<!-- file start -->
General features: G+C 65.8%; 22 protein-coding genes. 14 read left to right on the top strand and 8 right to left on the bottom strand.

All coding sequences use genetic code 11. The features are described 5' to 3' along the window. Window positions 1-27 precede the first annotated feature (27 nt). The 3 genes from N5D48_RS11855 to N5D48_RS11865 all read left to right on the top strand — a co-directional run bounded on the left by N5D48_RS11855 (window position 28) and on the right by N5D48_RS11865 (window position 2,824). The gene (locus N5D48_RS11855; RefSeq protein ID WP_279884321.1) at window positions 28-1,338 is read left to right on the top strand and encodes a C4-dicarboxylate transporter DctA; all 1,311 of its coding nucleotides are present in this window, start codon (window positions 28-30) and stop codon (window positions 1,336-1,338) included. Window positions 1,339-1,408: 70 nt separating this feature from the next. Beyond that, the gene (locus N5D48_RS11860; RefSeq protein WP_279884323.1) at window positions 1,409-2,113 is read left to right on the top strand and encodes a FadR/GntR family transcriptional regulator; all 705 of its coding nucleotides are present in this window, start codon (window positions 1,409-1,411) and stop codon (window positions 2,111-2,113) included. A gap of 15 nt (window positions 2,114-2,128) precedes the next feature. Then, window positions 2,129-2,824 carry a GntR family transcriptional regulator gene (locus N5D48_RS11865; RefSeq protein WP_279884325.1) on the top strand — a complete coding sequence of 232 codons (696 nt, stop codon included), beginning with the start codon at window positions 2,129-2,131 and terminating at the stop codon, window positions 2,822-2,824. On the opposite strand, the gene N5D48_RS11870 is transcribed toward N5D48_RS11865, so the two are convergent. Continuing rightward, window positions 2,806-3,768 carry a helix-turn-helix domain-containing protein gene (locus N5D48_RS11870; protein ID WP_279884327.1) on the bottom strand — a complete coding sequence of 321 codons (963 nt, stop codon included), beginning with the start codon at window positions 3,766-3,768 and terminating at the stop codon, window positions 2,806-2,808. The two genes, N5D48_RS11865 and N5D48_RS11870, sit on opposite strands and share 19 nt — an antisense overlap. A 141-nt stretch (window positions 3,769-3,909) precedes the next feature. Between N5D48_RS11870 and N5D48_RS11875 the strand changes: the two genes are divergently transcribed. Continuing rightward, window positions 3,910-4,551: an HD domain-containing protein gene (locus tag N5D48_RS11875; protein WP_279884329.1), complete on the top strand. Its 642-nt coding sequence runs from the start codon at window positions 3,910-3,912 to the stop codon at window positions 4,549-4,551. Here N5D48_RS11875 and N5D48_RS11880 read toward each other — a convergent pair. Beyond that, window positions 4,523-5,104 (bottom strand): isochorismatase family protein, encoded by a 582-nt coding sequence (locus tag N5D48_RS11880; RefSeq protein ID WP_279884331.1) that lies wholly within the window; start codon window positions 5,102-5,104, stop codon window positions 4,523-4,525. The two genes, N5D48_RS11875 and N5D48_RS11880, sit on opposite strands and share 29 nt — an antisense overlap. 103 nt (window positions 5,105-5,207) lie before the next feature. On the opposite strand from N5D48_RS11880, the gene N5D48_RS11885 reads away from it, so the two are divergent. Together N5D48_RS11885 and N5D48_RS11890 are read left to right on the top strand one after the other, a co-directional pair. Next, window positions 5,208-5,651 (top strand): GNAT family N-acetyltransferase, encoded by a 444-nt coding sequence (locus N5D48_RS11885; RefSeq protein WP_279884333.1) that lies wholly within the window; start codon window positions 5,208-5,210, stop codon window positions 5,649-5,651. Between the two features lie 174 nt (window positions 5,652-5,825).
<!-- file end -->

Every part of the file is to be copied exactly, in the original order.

General features: G+C 65.8%; 22 protein-coding genes. 14 read left to right on the top strand and 8 right to left on the bottom strand.

All coding sequences use genetic code 11. The features are described 5' to 3' along the window. Window positions 1-27 precede the first annotated feature (27 nt). The 3 genes from N5D48_RS11855 to N5D48_RS11865 all read left to right on the top strand — a co-directional run bounded on the left by N5D48_RS11855 (window position 28) and on the right by N5D48_RS11865 (window position 2,824). The gene (locus N5D48_RS11855; RefSeq protein ID WP_279884321.1) at window positions 28-1,338 is read left to right on the top strand and encodes a C4-dicarboxylate transporter DctA; all 1,311 of its coding nucleotides are present in this window, start codon (window positions 28-30) and stop codon (window positions 1,336-1,338) included. Window positions 1,339-1,408: 70 nt separating this feature from the next. Beyond that, the gene (locus N5D48_RS11860; RefSeq protein WP_279884323.1) at window positions 1,409-2,113 is read left to right on the top strand and encodes a FadR/GntR family transcriptional regulator; all 705 of its coding nucleotides are present in this window, start codon (window positions 1,409-1,411) and stop codon (window positions 2,111-2,113) included. A gap of 15 nt (window positions 2,114-2,128) precedes the next feature. Then, window positions 2,129-2,824 carry a GntR family transcriptional regulator gene (locus N5D48_RS11865; RefSeq protein WP_279884325.1) on the top strand — a complete coding sequence of 232 codons (696 nt, stop codon included), beginning with the start codon at window positions 2,129-2,131 and terminating at the stop codon, window positions 2,822-2,824. On the opposite strand, the gene N5D48_RS11870 is transcribed toward N5D48_RS11865, so the two are convergent. Continuing rightward, window positions 2,806-3,768 carry a helix-turn-helix domain-containing protein gene (locus N5D48_RS11870; protein ID WP_279884327.1) on the bottom strand — a complete coding sequence of 321 codons (963 nt, stop codon included), beginning with the start codon at window positions 3,766-3,768 and terminating at the stop codon, window positions 2,806-2,808. The two genes, N5D48_RS11865 and N5D48_RS11870, sit on opposite strands and share 19 nt — an antisense overlap. A 141-nt stretch (window positions 3,769-3,909) precedes the next feature. Between N5D48_RS11870 and N5D48_RS11875 the strand changes: the two genes are divergently transcribed. Continuing rightward, window positions 3,910-4,551: an HD domain-containing protein gene (locus tag N5D48_RS11875; protein WP_279884329.1), complete on the top strand. Its 642-nt coding sequence runs from the start codon at window positions 3,910-3,912 to the stop codon at window positions 4,549-4,551. Here N5D48_RS11875 and N5D48_RS11880 read toward each other — a convergent pair. Beyond that, window positions 4,523-5,104 (bottom strand): isochorismatase family protein, encoded by a 582-nt coding sequence (locus tag N5D48_RS11880; RefSeq protein ID WP_279884331.1) that lies wholly within the window; start codon window positions 5,102-5,104, stop codon window positions 4,523-4,525. The two genes, N5D48_RS11875 and N5D48_RS11880, sit on opposite strands and share 29 nt — an antisense overlap. 103 nt (window positions 5,105-5,207) lie before the next feature. On the opposite strand from N5D48_RS11880, the gene N5D48_RS11885 reads away from it, so the two are divergent. Together N5D48_RS11885 and N5D48_RS11890 are read left to right on the top strand one after the other, a co-directional pair. Next, window positions 5,208-5,651 (top strand): GNAT family N-acetyltransferase, encoded by a 444-nt coding sequence (locus N5D48_RS11885; RefSeq protein WP_279884333.1) that lies wholly within the window; start codon window positions 5,208-5,210, stop codon window positions 5,649-5,651. Between the two features lie 174 nt (window positions 5,652-5,825).